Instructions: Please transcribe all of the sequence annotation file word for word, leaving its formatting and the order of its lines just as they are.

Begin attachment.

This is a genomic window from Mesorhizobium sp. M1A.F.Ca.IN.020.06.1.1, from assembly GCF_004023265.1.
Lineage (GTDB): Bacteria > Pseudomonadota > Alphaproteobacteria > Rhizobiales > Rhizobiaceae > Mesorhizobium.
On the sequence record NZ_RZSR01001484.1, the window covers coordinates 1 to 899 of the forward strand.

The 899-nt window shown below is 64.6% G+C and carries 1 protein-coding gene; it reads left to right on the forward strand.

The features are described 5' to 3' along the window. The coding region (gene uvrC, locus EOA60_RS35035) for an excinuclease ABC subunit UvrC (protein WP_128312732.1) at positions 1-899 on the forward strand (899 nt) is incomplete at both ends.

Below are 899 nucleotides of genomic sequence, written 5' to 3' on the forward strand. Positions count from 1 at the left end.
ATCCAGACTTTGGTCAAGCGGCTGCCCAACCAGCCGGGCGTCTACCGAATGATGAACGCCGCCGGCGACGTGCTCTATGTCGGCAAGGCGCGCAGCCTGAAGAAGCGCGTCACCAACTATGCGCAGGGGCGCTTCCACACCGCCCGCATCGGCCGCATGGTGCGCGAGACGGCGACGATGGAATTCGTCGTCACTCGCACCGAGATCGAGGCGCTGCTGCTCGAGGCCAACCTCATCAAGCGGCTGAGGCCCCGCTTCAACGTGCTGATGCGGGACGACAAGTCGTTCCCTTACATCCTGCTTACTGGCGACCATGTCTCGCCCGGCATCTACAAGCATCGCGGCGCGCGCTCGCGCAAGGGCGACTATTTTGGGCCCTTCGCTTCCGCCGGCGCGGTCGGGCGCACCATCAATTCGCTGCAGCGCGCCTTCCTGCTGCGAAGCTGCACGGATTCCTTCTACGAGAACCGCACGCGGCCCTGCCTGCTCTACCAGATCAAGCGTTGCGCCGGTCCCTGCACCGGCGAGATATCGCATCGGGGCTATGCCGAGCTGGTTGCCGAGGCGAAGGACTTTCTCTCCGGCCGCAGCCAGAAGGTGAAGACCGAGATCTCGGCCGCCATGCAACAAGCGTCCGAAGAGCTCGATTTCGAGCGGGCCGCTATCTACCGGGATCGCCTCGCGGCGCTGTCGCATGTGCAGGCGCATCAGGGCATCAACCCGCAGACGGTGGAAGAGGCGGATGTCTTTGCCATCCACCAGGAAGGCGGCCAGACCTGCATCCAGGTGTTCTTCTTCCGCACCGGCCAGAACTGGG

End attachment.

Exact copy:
This is a genomic window from Mesorhizobium sp. M1A.F.Ca.IN.020.06.1.1, from assembly GCF_004023265.1.
Lineage (GTDB): Bacteria > Pseudomonadota > Alphaproteobacteria > Rhizobiales > Rhizobiaceae > Mesorhizobium.
On the sequence record NZ_RZSR01001484.1, the window covers coordinates 1 to 899 of the forward strand.

The 899-nt window shown below is 64.6% G+C and carries 1 protein-coding gene; it reads left to right on the forward strand.

The features are described 5' to 3' along the window. The coding region (gene uvrC, locus EOA60_RS35035) for an excinuclease ABC subunit UvrC (protein WP_128312732.1) at positions 1-899 on the forward strand (899 nt) is incomplete at both ends.

Below are 899 nucleotides of genomic sequence, written 5' to 3' on the forward strand. Positions count from 1 at the left end.
ATCCAGACTTTGGTCAAGCGGCTGCCCAACCAGCCGGGCGTCTACCGAATGATGAACGCCGCCGGCGACGTGCTCTATGTCGGCAAGGCGCGCAGCCTGAAGAAGCGCGTCACCAACTATGCGCAGGGGCGCTTCCACACCGCCCGCATCGGCCGCATGGTGCGCGAGACGGCGACGATGGAATTCGTCGTCACTCGCACCGAGATCGAGGCGCTGCTGCTCGAGGCCAACCTCATCAAGCGGCTGAGGCCCCGCTTCAACGTGCTGATGCGGGACGACAAGTCGTTCCCTTACATCCTGCTTACTGGCGACCATGTCTCGCCCGGCATCTACAAGCATCGCGGCGCGCGCTCGCGCAAGGGCGACTATTTTGGGCCCTTCGCTTCCGCCGGCGCGGTCGGGCGCACCATCAATTCGCTGCAGCGCGCCTTCCTGCTGCGAAGCTGCACGGATTCCTTCTACGAGAACCGCACGCGGCCCTGCCTGCTCTACCAGATCAAGCGTTGCGCCGGTCCCTGCACCGGCGAGATATCGCATCGGGGCTATGCCGAGCTGGTTGCCGAGGCGAAGGACTTTCTCTCCGGCCGCAGCCAGAAGGTGAAGACCGAGATCTCGGCCGCCATGCAACAAGCGTCCGAAGAGCTCGATTTCGAGCGGGCCGCTATCTACCGGGATCGCCTCGCGGCGCTGTCGCATGTGCAGGCGCATCAGGGCATCAACCCGCAGACGGTGGAAGAGGCGGATGTCTTTGCCATCCACCAGGAAGGCGGCCAGACCTGCATCCAGGTGTTCTTCTTCCGCACCGGCCAGAACTGGG